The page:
All this talk of city tractability and fuel efficiency generally leads to the assumption of average performance. But the FZ25 pulls another rabbit out of the hat. With a brisk 0-100kmph time of 10.2s, the FZ25 is about two seconds quicker than the RTR 200 FI, a bike with very similar specs. In fact, it brings the FZ within half a second of the time set by the considerably more powerful Bajaj RS200. We didn’t have the opportunity to record a run, but top speed should be in the 130-135kmph ball park with the digital speedo edging past 140kmph.
At city speeds, the FZ is remarkably refined. It produces a mildly throaty but restrained exhaust note, similar to the FZ16. Vibrations are managed well. The redline resides at 10,000rpm but there’s little point in making a visit thanks to the meaty low and mid range. A 100-105kmph cruise is fairly sustainable in fifth gear, but the bar begins to mildly buzz in protest if you twist the wrist further. The FZ25 is a competent companion on the highway, but you’ll find your left foot making the occasional hunt for that extra gear.
Part of the FZ25 comforting familiarity comes in the way you are perched on the motorcycle. The flat handlebar ensures the rider sits almost completely upright with the large tank providing a solid point of anchorage. Adding a dash of sportiness, the foot pegs are swept a fair bit rearward, but not with the commitment of something like the KTM Dukes. The riding position does well to balance city comfort with poise for squiggly roads. Shorter riders who find the new Dukes a bit intimidating will feel more at home here, while tall ones like me won’t be cramped.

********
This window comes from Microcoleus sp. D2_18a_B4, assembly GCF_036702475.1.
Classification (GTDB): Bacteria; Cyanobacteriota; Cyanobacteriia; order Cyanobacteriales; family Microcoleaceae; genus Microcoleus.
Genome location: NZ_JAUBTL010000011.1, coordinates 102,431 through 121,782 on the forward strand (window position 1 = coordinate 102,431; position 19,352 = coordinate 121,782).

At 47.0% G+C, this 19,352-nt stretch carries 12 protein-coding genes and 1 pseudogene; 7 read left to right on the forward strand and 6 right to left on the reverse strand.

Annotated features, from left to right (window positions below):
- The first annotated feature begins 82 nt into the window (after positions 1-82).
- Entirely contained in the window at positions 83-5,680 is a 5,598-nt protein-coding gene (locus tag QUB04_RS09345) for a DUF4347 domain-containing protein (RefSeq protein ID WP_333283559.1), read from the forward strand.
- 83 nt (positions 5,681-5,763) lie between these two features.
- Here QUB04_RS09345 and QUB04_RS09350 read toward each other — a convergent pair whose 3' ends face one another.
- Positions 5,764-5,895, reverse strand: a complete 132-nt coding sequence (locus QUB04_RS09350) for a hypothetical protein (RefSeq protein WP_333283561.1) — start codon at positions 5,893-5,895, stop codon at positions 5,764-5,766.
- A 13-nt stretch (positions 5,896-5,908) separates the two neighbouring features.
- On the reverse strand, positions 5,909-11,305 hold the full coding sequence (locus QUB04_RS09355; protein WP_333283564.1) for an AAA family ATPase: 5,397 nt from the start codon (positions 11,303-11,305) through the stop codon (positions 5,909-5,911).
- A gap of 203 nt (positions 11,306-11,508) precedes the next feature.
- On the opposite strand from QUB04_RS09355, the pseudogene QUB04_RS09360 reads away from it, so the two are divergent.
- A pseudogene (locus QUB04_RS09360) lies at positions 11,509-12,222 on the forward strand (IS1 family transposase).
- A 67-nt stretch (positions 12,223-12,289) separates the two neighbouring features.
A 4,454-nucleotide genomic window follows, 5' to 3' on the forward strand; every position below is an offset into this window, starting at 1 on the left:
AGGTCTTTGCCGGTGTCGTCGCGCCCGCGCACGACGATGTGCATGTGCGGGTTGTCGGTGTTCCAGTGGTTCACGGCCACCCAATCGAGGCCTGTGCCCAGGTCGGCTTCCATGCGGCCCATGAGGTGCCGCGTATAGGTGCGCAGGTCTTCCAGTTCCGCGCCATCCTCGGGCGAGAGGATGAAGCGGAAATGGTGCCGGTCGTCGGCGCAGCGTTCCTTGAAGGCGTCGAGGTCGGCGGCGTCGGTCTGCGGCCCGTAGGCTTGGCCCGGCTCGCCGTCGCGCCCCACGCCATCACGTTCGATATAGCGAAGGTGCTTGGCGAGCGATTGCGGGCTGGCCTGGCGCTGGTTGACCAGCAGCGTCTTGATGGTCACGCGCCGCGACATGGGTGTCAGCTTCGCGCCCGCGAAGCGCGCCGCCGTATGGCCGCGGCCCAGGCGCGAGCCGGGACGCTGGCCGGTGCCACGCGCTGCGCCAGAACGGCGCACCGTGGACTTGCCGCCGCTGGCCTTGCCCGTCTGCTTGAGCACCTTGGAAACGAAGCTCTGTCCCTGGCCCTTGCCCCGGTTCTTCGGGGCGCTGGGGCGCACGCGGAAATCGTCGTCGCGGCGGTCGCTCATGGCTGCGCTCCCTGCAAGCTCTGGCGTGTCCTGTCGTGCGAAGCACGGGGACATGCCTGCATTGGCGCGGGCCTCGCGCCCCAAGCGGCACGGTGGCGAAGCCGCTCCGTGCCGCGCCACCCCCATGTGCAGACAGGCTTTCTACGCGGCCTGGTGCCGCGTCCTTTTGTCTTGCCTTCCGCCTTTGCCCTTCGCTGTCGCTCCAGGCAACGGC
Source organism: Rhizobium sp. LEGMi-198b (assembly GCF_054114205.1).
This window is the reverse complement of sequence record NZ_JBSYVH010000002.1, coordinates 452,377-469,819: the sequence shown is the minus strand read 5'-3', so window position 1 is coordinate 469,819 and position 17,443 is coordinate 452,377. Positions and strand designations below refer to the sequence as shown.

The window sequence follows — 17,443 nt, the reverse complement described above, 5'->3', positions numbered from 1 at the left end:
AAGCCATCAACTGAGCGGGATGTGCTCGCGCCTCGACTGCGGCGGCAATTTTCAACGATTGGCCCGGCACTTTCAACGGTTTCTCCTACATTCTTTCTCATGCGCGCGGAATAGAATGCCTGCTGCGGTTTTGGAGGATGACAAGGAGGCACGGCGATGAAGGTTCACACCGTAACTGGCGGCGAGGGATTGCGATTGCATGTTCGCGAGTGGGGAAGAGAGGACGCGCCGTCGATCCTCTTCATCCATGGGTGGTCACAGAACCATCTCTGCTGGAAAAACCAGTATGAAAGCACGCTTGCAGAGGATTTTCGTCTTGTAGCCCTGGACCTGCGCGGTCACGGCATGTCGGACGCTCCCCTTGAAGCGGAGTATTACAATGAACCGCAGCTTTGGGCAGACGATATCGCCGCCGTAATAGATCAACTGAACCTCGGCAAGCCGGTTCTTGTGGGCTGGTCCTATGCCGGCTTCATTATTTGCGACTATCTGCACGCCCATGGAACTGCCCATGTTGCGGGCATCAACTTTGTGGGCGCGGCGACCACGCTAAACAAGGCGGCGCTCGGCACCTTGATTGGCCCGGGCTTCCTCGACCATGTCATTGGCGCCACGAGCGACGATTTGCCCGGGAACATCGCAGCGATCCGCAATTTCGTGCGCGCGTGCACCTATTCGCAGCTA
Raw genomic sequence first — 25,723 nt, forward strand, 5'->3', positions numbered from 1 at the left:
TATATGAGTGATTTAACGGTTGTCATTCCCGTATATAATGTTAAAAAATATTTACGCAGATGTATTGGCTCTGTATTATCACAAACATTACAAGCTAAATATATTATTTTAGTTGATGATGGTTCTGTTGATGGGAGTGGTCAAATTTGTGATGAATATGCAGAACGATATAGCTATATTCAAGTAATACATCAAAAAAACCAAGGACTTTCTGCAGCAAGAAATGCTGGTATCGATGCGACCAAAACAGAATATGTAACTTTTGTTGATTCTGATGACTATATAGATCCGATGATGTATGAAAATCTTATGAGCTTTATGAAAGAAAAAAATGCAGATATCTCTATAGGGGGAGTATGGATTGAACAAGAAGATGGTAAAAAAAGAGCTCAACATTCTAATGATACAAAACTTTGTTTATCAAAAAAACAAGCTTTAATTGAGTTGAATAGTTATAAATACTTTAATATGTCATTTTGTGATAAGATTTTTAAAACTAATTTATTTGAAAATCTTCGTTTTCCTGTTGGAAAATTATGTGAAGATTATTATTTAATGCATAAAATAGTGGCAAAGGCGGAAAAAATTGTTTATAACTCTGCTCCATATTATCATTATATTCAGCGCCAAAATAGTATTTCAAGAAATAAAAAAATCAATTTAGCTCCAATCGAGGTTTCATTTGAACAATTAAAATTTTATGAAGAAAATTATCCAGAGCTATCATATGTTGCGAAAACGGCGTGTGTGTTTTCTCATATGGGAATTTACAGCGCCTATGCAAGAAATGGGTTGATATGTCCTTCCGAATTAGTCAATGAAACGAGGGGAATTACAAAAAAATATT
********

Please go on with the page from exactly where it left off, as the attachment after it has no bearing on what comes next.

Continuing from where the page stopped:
Ride quality has a mild air of firmness through the 41mm forks and mono shock rear. Yet potholes and irregularities are disposed of without undue shock or bother. Once again, if you’re familiar with the FZ16, you’ll immediately feel at home. The set-up may not be considered plush by the typical buyer, but I don’t see it being a bone of contention either. The new, double downtube frame isn’t as rigid feeling as the trellis frame on the KTMs, but it’s happy to dance with you to the tune of a smooth, winding road. Cornering clearance is generous, better than on the FZ16 and early scraping foot pegs is not a cause for concern. Grip from the MRF tyres is quite good, despite the switch to bias-ply Zappers from the radials on the FZ16. Apparently, customers found the radials a bit too susceptible to punctures on poor roads, hence the change. Braking performance is decently strong and progressive. However, we found in our tests that emergency braking requires all four fingers, as the lever tends to travel towards the bar a little too much. Perhaps this was a one-off on our test bike, so keep an eye out for our updates when we get a long-term unit. Regardless, ABS is sorely missed. At least give us the option!